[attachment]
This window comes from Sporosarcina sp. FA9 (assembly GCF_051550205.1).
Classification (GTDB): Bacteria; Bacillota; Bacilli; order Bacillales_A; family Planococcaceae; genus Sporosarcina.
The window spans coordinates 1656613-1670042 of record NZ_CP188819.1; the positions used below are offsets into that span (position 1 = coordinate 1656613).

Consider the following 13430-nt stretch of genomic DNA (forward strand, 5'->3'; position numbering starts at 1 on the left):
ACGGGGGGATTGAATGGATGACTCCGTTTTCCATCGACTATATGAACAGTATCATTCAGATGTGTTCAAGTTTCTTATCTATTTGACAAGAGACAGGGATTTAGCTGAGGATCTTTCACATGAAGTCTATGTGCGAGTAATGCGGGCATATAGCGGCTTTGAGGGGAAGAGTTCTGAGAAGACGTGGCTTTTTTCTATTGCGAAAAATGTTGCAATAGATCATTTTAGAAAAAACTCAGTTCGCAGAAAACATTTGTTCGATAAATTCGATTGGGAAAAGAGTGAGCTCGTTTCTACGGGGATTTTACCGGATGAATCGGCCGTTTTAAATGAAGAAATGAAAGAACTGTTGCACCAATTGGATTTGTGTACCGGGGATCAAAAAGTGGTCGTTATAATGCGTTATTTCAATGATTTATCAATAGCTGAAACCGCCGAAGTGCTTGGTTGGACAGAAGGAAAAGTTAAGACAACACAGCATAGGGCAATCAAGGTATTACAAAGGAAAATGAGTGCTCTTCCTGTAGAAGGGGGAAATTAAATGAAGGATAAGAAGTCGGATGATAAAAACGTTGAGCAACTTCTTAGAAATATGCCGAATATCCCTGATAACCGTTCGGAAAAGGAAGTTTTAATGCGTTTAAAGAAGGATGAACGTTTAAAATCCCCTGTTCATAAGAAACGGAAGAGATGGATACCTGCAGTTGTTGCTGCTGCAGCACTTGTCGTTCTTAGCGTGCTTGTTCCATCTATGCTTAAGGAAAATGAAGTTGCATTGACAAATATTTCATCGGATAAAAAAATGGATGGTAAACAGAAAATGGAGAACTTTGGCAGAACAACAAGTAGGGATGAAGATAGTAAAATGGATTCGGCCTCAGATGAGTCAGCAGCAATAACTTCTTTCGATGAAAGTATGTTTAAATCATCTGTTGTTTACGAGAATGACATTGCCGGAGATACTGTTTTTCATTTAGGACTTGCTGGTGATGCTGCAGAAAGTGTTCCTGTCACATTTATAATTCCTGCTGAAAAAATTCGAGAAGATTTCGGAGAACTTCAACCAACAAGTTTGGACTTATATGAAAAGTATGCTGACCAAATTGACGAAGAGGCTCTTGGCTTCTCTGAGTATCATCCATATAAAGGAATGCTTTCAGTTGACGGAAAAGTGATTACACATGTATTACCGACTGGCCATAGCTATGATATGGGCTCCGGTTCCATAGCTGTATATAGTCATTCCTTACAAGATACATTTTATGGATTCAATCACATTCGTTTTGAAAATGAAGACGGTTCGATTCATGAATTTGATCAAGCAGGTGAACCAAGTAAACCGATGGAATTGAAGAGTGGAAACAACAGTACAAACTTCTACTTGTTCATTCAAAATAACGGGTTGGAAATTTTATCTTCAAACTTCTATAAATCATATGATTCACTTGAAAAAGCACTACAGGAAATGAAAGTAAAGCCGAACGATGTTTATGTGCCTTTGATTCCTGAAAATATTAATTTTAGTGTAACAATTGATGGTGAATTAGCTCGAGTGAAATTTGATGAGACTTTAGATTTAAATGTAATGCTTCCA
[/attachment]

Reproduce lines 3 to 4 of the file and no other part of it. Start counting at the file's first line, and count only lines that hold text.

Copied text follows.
The window spans coordinates 1656613-1670042 of record NZ_CP188819.1; the positions used below are offsets into that span (position 1 = coordinate 1656613).

Consider the following 13430-nt stretch of genomic DNA (forward strand, 5'->3'; position numbering starts at 1 on the left):